Balun Tranformers

Discussion in 'General Electronics Chat' started by Yvanohe, Mar 4, 2011.

  1. Yvanohe

    Thread Starter New Member

    Feb 14, 2011
    6
    0
    Hello,
    I'd like to know why Balun tranformers have an input and an output. A transformer is, in theory, symetrical.


    See p7 and p8 of enclosed .pdf.
     
  2. Wendy

    Moderator

    Mar 24, 2008
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    Balun's generally match impedances. Transformers generally are not symetrical, in the case of a power transformer one side is the primary, the other is the secondary. In the case of Balun's they usually have impedance mentioned.

    Case in point, antennas. The 300Ω:75Ω is a classic use of a Balun.
     
  3. Yvanohe

    Thread Starter New Member

    Feb 14, 2011
    6
    0
    I agree for the typical application of impedance matching but for my application (Ethernet interface) the impedance explanation does not seem to be the correct one. If you check the pdf I attached, the Balun is switched following the direction of the signal: Tx or Rx. I can understand why...
     
  4. Teri

    Member

    Apr 3, 2009
    12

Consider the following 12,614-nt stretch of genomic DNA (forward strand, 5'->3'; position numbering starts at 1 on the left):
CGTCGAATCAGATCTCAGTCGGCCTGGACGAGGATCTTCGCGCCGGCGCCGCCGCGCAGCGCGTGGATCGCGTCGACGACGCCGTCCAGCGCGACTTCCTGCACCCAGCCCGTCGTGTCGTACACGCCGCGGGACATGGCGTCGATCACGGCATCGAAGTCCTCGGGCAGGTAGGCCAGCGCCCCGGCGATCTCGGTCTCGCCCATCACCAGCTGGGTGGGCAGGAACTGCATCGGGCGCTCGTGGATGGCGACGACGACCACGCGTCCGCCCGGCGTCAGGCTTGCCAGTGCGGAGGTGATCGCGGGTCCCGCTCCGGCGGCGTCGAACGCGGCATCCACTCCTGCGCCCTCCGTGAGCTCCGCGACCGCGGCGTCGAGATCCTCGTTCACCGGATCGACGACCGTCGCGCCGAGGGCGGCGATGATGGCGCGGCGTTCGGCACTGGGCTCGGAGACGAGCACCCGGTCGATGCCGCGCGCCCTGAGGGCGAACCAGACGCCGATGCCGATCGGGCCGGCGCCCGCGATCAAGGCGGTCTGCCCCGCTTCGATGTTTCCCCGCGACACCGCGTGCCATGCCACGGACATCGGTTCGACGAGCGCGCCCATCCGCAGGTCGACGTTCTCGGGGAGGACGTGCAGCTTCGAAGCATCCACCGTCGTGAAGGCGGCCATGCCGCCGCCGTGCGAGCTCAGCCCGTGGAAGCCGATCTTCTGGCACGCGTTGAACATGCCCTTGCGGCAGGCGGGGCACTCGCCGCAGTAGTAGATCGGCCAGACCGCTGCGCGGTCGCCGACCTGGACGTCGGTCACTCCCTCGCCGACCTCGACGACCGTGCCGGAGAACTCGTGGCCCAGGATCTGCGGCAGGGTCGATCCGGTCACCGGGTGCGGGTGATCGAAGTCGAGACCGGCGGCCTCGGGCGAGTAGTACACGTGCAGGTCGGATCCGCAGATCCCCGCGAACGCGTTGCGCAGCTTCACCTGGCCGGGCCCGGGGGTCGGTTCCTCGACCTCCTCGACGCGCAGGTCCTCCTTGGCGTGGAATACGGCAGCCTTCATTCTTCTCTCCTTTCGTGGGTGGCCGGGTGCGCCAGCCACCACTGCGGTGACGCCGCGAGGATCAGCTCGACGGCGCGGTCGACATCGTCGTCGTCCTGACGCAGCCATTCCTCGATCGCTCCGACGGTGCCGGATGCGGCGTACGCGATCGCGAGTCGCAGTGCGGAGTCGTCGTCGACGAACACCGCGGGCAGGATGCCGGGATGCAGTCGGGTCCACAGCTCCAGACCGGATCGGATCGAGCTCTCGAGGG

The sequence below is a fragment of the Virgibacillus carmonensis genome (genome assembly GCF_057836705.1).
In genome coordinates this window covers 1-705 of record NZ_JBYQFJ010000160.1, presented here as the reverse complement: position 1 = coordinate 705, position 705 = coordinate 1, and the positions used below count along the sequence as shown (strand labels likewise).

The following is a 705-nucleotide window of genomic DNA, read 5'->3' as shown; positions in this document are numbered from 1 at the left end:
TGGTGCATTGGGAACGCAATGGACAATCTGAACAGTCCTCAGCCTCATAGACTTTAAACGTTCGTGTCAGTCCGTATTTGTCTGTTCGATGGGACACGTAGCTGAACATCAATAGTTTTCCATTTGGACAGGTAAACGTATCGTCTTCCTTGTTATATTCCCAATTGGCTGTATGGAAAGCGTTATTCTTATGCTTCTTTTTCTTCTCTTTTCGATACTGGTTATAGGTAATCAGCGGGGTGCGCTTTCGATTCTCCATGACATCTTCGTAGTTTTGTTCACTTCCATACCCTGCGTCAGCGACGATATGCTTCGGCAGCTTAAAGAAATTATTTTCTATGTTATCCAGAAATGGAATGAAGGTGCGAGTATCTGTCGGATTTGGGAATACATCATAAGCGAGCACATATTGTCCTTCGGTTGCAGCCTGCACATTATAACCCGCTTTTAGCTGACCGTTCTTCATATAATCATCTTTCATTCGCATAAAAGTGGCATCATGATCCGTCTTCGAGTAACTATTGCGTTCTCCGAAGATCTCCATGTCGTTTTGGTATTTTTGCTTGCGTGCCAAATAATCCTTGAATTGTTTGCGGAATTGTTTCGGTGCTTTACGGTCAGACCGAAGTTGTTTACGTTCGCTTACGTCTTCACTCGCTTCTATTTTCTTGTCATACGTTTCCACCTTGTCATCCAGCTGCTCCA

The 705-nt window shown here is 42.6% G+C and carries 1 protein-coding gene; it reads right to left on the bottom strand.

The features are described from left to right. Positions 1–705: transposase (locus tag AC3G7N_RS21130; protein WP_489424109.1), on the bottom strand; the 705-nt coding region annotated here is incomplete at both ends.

0
    The device labeld as T2 in Figure 5 is not a balun/transformer -- it is a common-mode choke. Fig 5 is in error. T2 should be as shown in Fig 6.

    Baluns are bi-directional in fact, but if they are used in a uni-directional circuit as shown, the terminals may be named "input" and "output" by convention.

    In eithernet systems that use cat-5 cable, the Tx and Rx are transmitted over two different uni-directional twisted pairs, so they must be processed by two different uni-directional systems, each with its own isolation transformer / balun.
     
  5. tgotwalt1158

    Member

    Feb 28, 2011
    111
    18
    I agree that transformer is symmetrical i.e. input to output ratio is equal but as soon as it is put to some use, it acquires input and output as per of requirement or objective of the situation. Baluns are no exception, they are signal level transformers.
     
  6. Commander#1

    New Member

    Jan 22, 2011
    14
    0
    I agree - the labels in fig.'s 5 & 6 are a little confusing, but, T2 in fig. 5 is a classic example of a choke. For a good
    explanation of a BALUN - go to www.wikipedia/balun. Balun's are built for high frequency RF work.
    Hope this helps a little.
    .
    :) Phil Potter :)
     
  7. Wendy

    Moderator

    Mar 24, 2008
    20,764
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    Speaking for myself, I was not looking at the choke, there is a transformer in every schematic. Ethernet starts at 10Mb/sec, and goes up (way up there). The OP did specify pages 7 and 8, and there is a transformer on every one.

    The above link is not valid, try this one...

    http://en.wikipedia.org/wiki/Balun
     
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